Like any new technology, there are some minor drawbacks, but no showstoppers. First, the Eye Fi card will not delete images after it uploads them. You need to manually delete photos to purge the card. If you’re taking pictures in range of your Wi-Fi network, the card will transmit them back to the computer in real-time. Meaning, you won’t have a chance to scroll back through your pictures and delete the ones you don’t really want. Instead, you’ll have to go to back to both the local folder and the online site and purge your images.
You also can’t configure the card in the camera on the fly. Instead you’ll have to reconnect the card to the computer to make any changes — such as where you wish to send the images. As of now, you’re limited to one online site at a time, so the card can’t send images to multiple Web sites simultaneously. And, while the card can store any digital file format, it will only upload JPEG images – no movie files or RAW formats will be sent from the card.
One question hangs over the novel Eye Fi: is it necessary? After all, what it does – upload pictures to your computer and to an online sharing service – was never terribly difficult in the first place. The Eye Fi card saves time and gives you a built-in backup option with minimal fuss. But it’s not a radical solution to a problem no one has solved.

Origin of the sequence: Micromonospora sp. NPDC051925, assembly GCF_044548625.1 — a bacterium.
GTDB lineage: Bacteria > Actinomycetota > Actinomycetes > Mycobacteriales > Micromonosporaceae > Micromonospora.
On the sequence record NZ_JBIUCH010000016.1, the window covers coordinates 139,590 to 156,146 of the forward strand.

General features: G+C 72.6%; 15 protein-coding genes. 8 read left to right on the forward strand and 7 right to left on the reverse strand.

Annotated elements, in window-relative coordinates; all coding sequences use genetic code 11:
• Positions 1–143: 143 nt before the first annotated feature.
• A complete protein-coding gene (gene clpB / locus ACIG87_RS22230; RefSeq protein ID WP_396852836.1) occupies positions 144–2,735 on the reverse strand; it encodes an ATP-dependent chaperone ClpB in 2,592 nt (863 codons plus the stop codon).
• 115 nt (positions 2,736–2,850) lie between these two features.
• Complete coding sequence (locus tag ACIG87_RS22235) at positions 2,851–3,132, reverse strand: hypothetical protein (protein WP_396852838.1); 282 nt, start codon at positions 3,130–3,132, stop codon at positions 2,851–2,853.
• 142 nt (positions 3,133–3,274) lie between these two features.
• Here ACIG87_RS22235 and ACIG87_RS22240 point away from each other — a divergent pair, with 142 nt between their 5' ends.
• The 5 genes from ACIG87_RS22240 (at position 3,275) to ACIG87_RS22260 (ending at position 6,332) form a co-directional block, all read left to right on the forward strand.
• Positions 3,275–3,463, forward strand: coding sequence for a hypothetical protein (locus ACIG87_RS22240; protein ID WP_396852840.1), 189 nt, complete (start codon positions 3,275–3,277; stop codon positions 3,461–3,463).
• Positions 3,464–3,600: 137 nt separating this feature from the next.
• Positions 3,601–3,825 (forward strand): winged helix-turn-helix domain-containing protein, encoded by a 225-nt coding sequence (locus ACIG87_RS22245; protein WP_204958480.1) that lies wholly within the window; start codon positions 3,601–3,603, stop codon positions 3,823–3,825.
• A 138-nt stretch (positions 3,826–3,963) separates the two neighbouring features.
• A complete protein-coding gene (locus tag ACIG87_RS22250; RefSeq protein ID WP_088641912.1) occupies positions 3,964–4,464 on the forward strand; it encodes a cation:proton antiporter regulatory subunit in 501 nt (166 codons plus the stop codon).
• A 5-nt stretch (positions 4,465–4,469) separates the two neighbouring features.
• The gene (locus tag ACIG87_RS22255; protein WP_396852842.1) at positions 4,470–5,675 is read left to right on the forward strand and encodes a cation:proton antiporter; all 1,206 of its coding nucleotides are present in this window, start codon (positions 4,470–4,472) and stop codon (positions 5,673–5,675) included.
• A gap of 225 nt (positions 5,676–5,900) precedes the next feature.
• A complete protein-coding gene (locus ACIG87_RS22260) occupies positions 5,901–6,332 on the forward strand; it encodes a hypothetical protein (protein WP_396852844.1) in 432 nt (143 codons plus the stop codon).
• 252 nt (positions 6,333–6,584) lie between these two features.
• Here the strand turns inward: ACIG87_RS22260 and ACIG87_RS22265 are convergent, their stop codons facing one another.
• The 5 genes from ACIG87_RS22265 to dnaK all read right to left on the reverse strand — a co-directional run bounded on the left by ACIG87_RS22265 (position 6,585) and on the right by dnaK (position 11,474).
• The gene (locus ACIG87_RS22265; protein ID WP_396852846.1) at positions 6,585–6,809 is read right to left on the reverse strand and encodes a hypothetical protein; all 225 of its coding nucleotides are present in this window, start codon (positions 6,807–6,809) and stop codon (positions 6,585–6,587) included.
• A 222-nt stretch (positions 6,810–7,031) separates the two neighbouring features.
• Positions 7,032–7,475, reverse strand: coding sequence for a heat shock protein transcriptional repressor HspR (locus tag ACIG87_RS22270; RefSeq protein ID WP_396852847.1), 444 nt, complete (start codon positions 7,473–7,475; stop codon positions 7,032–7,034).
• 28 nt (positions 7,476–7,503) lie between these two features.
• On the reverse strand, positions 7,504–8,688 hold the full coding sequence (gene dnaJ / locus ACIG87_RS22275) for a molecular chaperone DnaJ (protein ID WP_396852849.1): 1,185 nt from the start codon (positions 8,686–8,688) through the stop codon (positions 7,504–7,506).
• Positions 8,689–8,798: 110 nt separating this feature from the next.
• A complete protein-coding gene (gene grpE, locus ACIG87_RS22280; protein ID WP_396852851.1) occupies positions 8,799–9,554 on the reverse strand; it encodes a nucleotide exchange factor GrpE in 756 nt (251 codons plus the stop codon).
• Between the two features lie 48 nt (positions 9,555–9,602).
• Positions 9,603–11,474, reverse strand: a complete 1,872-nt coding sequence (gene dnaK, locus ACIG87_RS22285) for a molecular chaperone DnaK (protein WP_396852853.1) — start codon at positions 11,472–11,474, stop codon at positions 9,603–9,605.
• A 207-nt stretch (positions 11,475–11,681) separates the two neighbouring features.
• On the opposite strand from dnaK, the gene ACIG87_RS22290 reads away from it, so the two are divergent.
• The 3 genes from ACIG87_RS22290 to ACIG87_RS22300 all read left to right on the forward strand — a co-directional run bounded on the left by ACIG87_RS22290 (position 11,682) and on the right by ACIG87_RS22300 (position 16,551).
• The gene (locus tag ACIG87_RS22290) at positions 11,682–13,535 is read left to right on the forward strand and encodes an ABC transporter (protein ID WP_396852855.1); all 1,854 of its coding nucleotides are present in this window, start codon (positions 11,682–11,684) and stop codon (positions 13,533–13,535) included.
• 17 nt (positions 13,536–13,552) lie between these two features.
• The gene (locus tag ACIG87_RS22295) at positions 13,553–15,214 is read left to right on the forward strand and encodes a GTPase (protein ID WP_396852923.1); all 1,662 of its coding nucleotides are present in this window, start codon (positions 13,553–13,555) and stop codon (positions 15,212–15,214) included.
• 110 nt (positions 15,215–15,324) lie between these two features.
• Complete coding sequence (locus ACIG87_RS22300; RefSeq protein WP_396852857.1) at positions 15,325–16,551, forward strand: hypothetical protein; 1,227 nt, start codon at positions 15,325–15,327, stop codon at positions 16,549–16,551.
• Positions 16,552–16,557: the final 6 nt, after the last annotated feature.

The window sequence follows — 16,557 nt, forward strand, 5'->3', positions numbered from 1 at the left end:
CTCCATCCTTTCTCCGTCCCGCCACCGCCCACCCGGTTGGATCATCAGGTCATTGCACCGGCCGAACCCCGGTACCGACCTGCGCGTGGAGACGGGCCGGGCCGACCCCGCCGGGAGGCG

So what about all my “revolutionary” talk up front? Well, the card is significant for several reasons. It automates three critical tasks: loading, organizing and backing up your photos. It bestows the benefits of wireless to almost any digital camera with an SD slot. (The only compatibility problems noted to date have been Kodak’s Easy Share C330, V-570, V-610, V-705 and DX6490 and HP’s Photosmart e327). It also, crucially, provides a wide range of upload options. You’re not limited to one or two partner Web sites.
But most importantly, Eye Fi is easy. Anyone with a passing familiarity with wireless networking understands that “easy” is not at all easy to come by — but it is with Eye Fi. The Eye Fi card’s ease of use alone would qualify it for high marks, but it’s also significant for what it signifies: the future of digital photography. We are literally drowning in our own digital photos. They’re piling up faster than we can organize them. Solutions like Eye Fi, which take over some of those responsibilities behind the curtain, are the wave of the future.
EyeFi — 650-265-4460; www.eye.fi